Three intensely atmospheric and melancholy novellas of the West, by short-fiction writer Parvin (The Loneliest Road in America, 1997), in which three people probe the edges of their former lives, with varying degrees of success.
The opening story, “Betty Hutton,” concerns a small-time crook named Gibbs, a forger trying to jumpstart his life after prison, who steals his girlfriend's money and an old Chrysler to take him from Jersey far into the Montana mountains, pursuing the visions of his last cellmate. What Gibbs finds are an ice-fishing old man, who gives him a line and some breathing space, then, in a nearly abandoned mining town, a wild poker game in a bar, which goes on for time without end while a blizzard rages outside. When it's over, Gibbs is looking at things differently. The title piece offers a possibility of romance: a laid-up logger, Darby, left behind while his buddies go off on the last great old-growth bonanza, connects with a lonely woman whose faded beauty still dazzles him speechless. They meet for lunch weekly, and in the innocence of the meetings a tentative spark is struck. Darby, despite strong links to where he is, is ready to start fresh with her and her disabled kid, but tragedy turns all his dreams to dust. Finally, “Menno's Granddaughter” tells of Lindsay, headed east by train after years living in the West, who decides to visit the remote Wyoming town where her ex-husband killed himself after he left her for another woman. The husband was a well-known writer, and as she travels Lindsay starts an awkward letter to him; by the time a snowstorm strands her, feverish, in the town she sought, she's decided to make contact with the other woman—and out of their mutual pain comes a healing.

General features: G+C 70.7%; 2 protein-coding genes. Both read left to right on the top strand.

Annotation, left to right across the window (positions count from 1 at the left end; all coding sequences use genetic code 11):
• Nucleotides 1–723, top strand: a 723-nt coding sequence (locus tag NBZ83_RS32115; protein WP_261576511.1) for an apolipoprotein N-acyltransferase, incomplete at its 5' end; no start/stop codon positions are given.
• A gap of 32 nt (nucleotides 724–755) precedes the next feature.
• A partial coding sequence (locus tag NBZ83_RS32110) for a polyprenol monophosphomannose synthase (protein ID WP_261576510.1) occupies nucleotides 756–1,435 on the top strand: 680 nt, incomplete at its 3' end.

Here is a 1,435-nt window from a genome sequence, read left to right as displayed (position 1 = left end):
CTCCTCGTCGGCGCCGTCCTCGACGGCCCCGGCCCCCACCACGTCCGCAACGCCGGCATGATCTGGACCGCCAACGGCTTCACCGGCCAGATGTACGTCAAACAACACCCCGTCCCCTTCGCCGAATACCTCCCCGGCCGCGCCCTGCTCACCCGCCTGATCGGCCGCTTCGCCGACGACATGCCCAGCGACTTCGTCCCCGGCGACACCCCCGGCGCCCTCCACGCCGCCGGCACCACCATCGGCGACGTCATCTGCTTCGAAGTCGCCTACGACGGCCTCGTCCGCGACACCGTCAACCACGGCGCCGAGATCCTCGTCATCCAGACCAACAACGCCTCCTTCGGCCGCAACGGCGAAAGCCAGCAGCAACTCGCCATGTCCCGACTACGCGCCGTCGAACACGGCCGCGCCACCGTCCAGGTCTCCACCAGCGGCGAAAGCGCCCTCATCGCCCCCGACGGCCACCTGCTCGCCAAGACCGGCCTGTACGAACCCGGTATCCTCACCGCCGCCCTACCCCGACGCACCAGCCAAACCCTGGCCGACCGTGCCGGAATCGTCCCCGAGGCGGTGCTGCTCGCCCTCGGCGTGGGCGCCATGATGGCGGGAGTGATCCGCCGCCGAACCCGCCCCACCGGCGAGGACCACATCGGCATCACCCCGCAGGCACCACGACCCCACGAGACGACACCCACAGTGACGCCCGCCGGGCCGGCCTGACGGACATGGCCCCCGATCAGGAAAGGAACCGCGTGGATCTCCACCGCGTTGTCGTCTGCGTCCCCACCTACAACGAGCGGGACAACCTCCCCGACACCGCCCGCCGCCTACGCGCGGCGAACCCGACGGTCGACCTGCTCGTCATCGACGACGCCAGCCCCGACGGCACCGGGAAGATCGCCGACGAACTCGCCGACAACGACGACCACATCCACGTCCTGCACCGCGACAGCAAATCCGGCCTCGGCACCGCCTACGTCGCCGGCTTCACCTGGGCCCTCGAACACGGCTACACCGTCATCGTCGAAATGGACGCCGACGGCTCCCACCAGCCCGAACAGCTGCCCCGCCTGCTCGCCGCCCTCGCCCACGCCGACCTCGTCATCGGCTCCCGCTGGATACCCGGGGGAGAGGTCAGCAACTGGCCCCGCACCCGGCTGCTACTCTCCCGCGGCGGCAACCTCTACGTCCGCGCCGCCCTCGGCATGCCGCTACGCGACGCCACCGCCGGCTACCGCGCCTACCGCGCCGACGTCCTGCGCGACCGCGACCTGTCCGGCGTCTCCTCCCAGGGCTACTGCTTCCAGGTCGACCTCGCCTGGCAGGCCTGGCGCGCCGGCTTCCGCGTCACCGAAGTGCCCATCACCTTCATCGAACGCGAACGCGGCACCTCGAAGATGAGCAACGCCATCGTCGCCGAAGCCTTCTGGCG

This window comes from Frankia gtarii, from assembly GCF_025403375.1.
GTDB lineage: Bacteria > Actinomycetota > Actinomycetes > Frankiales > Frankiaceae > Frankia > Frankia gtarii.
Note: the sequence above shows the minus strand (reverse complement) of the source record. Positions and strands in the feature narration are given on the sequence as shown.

The natural world is intense throughout, but all the people here are much of a piece, so alike in their lonely stillness as to be interchangeable.